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Essex: Last-ditch efforts to stop nuclear waste ‘dumping’ into the Blackwater Estuary

PUBLISHED: 17:30 13 May 2014 | UPDATED: 17:30 13 May 2014

A BANNG protest off the Mersea Island coast, with Bradwell Power Station in the background.

A BANNG protest off the Mersea Island coast, with Bradwell Power Station in the background.

Last-ditch efforts are being made to stop a new form of nuclear waste being pumped into the Blackwater estuary at Bradwell.

From Thursday waste from Fuel Element Debris (FED) treatment is due to be released into the river on each high tide for 18 months.

The process involves the ends of fuel rods used in nuclear power station reactors being dissolved in acid to bring them within safe levels of radioactivity and then releasing the waste into waterways.

The Bradwell Against New Nuclear Group and supporters have launched 11th hour legal challenges and made last pleas to the authorities, including site operators Magnox and regulators the Environment Agency (EA) to halt the process.

It is concerned about the impact the waste could have on the environment, including Mersea oysterbeds, and also those who use Bradwell Marina who BANNG say could be sailing or swimming in nuclear debris.

The area was recently made a Marine Conservation Zone, which BANNG calls “a toothless policy”.

Graham Farley, who has been supporting BANNG with legal action, said: “There was much criticism over the actions of the EA in respect of flooding. MPs criticised the EA for not listening, it seems as though they haven’t learnt anything from that episode if this is how they react to something so emotive as nuclear waste and its effect on people and the environment.

“This is purely a cost-saving exercise as the normal route is to store the waste in sealed yellow bins which eventually end up in long term central storage.

“The FED plant will be removed after 18 months and moved elsewhere. All to save money.”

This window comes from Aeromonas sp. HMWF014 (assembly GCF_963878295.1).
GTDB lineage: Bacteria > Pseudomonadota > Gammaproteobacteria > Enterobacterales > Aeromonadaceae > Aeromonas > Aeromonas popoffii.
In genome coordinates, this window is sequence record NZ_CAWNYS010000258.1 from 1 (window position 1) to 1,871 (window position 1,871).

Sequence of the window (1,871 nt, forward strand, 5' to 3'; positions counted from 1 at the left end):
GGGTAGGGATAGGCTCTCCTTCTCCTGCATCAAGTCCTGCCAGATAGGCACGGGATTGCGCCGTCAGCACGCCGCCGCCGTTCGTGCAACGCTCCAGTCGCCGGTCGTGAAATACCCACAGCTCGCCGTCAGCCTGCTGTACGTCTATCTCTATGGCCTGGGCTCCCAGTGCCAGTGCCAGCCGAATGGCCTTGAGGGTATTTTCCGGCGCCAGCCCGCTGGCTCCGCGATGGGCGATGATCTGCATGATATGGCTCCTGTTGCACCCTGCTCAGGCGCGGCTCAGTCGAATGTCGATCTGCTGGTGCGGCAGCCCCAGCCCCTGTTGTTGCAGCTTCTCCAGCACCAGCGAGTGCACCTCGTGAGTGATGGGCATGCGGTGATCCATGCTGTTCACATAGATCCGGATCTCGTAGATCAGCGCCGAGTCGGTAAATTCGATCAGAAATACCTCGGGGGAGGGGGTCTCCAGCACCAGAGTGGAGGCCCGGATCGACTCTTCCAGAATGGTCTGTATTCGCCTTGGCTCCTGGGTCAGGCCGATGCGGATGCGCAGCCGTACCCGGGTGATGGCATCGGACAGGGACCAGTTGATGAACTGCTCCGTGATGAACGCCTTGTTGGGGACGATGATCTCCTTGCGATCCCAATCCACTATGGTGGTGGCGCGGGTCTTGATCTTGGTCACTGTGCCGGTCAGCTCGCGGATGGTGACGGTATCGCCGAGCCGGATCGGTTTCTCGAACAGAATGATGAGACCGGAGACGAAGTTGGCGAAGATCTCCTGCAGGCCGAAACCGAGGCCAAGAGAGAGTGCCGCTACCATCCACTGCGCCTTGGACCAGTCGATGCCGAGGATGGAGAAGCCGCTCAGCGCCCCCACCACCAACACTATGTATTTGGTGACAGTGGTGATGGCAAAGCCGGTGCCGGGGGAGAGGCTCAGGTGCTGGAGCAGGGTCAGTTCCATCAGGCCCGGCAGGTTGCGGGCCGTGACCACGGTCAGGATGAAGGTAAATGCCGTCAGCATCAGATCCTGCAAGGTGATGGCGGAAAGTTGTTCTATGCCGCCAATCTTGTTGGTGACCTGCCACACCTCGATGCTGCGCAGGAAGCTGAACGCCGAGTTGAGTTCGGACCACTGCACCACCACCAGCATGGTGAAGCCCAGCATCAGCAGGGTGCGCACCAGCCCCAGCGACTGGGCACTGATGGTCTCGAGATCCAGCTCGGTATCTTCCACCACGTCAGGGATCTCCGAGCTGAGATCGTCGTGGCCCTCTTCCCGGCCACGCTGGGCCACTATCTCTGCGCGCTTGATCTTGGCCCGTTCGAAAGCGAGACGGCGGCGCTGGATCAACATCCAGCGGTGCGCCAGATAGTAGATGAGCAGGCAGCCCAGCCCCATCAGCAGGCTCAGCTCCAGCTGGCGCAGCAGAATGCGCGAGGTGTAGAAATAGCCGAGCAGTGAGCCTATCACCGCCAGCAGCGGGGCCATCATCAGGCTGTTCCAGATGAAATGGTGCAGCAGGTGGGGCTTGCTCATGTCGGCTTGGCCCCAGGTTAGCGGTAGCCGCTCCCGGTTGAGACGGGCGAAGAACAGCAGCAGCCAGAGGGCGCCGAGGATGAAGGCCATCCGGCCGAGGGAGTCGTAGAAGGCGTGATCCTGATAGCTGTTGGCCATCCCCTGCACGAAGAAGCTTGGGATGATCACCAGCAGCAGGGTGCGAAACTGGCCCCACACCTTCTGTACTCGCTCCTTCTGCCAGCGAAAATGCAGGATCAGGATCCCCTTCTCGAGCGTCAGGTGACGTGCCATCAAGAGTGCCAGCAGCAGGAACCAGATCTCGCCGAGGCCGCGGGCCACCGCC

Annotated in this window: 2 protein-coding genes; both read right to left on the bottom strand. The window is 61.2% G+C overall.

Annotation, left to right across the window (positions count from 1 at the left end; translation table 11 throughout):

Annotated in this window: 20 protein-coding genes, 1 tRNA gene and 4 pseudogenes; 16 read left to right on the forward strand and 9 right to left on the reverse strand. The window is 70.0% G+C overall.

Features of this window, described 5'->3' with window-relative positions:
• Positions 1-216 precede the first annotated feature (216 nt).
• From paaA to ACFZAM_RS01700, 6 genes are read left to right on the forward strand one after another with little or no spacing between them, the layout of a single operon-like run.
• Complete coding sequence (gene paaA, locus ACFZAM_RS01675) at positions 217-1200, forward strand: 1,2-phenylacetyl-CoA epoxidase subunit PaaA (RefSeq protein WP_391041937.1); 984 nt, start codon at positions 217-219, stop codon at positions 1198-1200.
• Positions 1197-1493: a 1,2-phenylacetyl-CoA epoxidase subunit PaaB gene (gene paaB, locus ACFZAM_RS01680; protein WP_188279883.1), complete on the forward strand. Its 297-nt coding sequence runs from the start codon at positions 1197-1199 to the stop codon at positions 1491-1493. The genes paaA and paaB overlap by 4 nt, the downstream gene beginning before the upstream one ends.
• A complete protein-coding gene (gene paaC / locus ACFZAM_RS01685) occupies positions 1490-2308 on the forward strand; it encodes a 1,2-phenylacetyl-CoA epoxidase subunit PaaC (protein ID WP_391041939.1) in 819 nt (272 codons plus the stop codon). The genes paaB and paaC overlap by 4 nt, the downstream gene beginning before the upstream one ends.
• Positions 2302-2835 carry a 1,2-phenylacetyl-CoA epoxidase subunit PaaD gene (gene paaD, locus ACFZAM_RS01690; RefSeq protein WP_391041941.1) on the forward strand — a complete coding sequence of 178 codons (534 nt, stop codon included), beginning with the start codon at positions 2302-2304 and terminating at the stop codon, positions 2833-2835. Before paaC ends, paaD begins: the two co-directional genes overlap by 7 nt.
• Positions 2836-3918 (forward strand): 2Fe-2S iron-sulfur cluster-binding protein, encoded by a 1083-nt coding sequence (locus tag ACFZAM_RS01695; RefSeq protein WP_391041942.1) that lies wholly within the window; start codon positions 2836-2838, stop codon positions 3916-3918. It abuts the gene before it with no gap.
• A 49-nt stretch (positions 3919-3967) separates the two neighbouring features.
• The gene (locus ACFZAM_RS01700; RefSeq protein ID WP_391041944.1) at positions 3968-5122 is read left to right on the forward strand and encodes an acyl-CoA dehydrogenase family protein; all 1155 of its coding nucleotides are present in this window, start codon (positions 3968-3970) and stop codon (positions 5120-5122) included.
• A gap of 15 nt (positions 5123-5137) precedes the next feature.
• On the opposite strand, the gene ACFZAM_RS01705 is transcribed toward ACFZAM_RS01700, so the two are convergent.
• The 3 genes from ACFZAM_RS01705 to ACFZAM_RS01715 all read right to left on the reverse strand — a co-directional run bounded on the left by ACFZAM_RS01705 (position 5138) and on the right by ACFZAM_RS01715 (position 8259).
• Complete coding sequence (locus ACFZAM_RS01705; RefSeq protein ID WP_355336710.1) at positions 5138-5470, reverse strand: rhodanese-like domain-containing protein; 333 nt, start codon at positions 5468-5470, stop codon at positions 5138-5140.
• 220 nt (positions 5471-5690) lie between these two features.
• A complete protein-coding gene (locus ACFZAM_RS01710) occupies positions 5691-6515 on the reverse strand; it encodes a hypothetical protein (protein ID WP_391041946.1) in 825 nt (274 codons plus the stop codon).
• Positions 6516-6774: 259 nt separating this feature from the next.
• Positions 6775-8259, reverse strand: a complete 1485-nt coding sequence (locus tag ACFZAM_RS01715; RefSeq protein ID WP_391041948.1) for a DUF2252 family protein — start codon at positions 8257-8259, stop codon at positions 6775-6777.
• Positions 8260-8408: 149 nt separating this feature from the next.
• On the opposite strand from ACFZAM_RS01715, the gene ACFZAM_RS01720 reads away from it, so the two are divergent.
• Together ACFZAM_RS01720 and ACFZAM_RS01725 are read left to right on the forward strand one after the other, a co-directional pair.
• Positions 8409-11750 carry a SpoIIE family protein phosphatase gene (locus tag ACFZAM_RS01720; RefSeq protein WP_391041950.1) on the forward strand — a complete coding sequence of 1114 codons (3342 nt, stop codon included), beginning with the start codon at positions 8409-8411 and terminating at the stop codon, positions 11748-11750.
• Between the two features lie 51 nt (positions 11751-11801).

Peter Clements, mayor of West Mersea, added: “We always say the River Blackwater is unsuitable for the discharge of waste because it takes 10 days to discharge so whatever they put in it sticks.

“The oyster industry has recovered remarkably since they stopped the power station so as far as we are concerned there’s no doubt about the effects it would have on the environment, and this could knock back that recovery a lot.

“There is a lot of smoke and mirrors and one does not know how far you can trust what they say.”

An EA spokesman said: “Nuclear power stations discharge within strict permitted limits and monitored. Whilst the FED process is new to the Bradwell site, the associated discharge and its impact on the estuary is well understood.

“We take account of impacts in the local environment when setting limits and carry out our own environmental monitoring in the local area to determine levels of radioactivity in the estuary. These continue to demonstrate that levels in the environment around Bradwell remain very low.”

A Magnox spokesman said: “Magnox has been engaged with local stakeholders on its proposals for treating FED as part of the work to decommission the site for a number of years.

“The process, which is based on the safe and successful dissolution experience elsewhere, will reduce the volume of FED by more than 90%. The dissolved metal will be treated and a solid waste will be retained on the site.

“The remaining effluent will be discharged within authorised limits agreed by the EA. Discharges to the estuary within agreed safe limits have been taking place regularly for more than 50 years and are continuing as the site is decommissioned. 

“Magnox is sensitive to the local environments in which it operates and is committed to decommissioning Bradwell with the highest regard to safety and the environment. Our work programme is fully compliant with regulatory requirements and we will ensure it remains so as clean-up of the site continues.”

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